Most cell phone companies design models especially for kids. But parents are usually the ones buying the phones, and paying the bill. According to a July 2012 study, 56% of parents of children ages 8 to 12 have given their children a cell phone. The percentage goes up with age. The study, by ORC International for the National Consumers League (NCL), basically proves what many people already assumed: many kids, if not most, have their own cell phones.
According to a recent YouthBeat survey, 12 is the magic number. It is the most common age for kids to get their first cellphone. But 13% of children ages 6 to 10 already have one. That’s more than one out of every 10 kids.
Pro-cell phone people, including many parents, note that cell phones help kids keep in touch with their friends and families. They believe that cell phones are an important tool in an emergency. Kids can stay connected with their parents at all times, whether it’s to ask for a ride home from soccer practice or to receive a good-luck text message moments before a big game. Plus, some people say having a cellphone helps teach kids to be responsible. Some cell phones designed for kids can be controlled with settings that allow the phone to only be used in parent-approved ways. What’s the harm in that?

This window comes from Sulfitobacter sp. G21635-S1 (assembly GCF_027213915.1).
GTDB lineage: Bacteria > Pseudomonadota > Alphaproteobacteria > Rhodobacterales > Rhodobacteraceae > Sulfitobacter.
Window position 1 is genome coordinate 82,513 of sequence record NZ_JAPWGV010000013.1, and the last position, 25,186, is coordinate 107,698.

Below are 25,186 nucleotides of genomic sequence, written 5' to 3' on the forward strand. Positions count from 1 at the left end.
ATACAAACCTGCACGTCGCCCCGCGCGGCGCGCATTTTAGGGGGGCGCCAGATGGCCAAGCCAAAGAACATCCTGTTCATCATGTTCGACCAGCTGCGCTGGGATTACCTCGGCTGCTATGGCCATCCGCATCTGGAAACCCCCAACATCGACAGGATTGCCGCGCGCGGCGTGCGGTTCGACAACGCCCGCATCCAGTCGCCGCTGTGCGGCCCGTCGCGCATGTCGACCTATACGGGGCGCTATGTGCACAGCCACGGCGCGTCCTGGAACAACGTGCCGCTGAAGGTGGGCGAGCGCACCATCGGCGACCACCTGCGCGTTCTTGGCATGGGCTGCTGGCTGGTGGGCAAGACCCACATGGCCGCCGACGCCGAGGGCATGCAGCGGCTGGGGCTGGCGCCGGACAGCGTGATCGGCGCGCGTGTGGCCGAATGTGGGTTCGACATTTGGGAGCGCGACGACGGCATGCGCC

But other people are worried about the health and safety effects of kids' cell phones. They believe that plugged-in kids could be missing out on other activities, such as playing outside or hanging out with friends, and that sending text messages or fielding phone calls while doing homework is bad for concentration. They say that kids are spending too much time texting instead of talking to each other. "Our brains evolved to communicate face to face," says Gary Small, a professor of psychiatry at the UCLA School of Medicine, in California. "A lot of this is lost with texting.”
Another concern is cyberbullying, which is on the rise as more kids use e-mail and text messages to communicate. And some experts are concerned about possible health risks. They worry that radiation—or energy waves—released by cellphones could be harmful to young people. To be safe, many pediatricians advise limiting talk time.
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